Imagine if your child went to school every day at a place that had machetes near the playgrounds posing the threat of serious accidents, household chemicals within reach of preschoolers, and teachers who were hired without a criminal background check.
These violations that could lead to potential injury and others were found at Head Start centers across the country, according to a report released Tuesday by the inspector general of the Health and Human Services Department.
Head Start is a federally funded program , started during Lyndon Johnson’s War on Poverty, that provides early education services to the children of low-income families. The federal government gives grant money to public, non-profit and for-profit programs to provide the services.
The violations were discovered at several locations across the country. In Colorado, screws were found sticking out from bookcases within reach of children. The children’s bathrooms in Texas went months without any lighting, and expired baby formula was found in the refrigerators at a center in the District of Columbia.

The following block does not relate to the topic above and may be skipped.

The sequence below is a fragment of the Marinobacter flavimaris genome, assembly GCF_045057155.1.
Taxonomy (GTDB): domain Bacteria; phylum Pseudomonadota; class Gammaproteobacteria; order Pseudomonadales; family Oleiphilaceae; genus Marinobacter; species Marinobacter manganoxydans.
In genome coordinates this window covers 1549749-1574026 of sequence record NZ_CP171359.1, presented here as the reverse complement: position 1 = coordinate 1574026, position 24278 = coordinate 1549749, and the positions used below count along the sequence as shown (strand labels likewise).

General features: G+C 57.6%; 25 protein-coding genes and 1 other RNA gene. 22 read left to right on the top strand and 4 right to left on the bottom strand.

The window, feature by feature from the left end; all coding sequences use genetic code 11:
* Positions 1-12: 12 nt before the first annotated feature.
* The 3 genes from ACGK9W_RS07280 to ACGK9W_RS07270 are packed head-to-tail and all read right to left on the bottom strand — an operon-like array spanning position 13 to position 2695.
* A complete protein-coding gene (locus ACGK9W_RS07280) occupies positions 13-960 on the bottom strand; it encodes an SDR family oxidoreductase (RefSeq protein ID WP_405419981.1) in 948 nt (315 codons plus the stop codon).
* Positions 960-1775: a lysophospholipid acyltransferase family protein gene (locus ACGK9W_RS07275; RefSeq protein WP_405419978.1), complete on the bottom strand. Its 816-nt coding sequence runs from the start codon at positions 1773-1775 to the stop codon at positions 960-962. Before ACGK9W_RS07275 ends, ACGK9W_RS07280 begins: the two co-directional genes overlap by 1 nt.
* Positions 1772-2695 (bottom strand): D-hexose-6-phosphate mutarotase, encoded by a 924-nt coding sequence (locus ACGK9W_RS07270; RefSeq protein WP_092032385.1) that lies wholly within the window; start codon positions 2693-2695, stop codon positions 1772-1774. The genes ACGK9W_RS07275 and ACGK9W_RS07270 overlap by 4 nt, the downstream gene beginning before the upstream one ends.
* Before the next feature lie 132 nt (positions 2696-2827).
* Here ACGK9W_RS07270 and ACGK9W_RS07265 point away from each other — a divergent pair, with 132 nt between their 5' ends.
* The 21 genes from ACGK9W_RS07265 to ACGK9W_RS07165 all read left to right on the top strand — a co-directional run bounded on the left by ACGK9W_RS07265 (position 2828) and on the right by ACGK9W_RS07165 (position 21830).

The review was compiled using 24 audits of Head Start grantees running 175 facilities in seven different states. While there are around 1,600 Head Start grantees, these starting discoveries raise some red flags about the whole program.
According to the review:
- Twenty-one of 24 grantees didn’t comply with the federal Head Start or state requirements to conduct criminal and other background checks.
- Nearly 90 percent of the facilities had toxic chemicals labeled “keep out of reach of children” and cleaning supplies that were clearly within reach of children.
- More than 70 percent had open or broken gates leading to parking lots, streets or unsupervised areas and inadequate or broken fences.
Quality and supervision at Head Start facilities has been an ongoing issue. Last month, President Barack Obama called Head Start “an outstanding program and a critical investment,” but he said more accountability was needed.
Several Head Start locations are working to correct the problems, but under new rules announced by Obama, low-performing facilities will have to compete for funding if they cannot keep up with federal standards.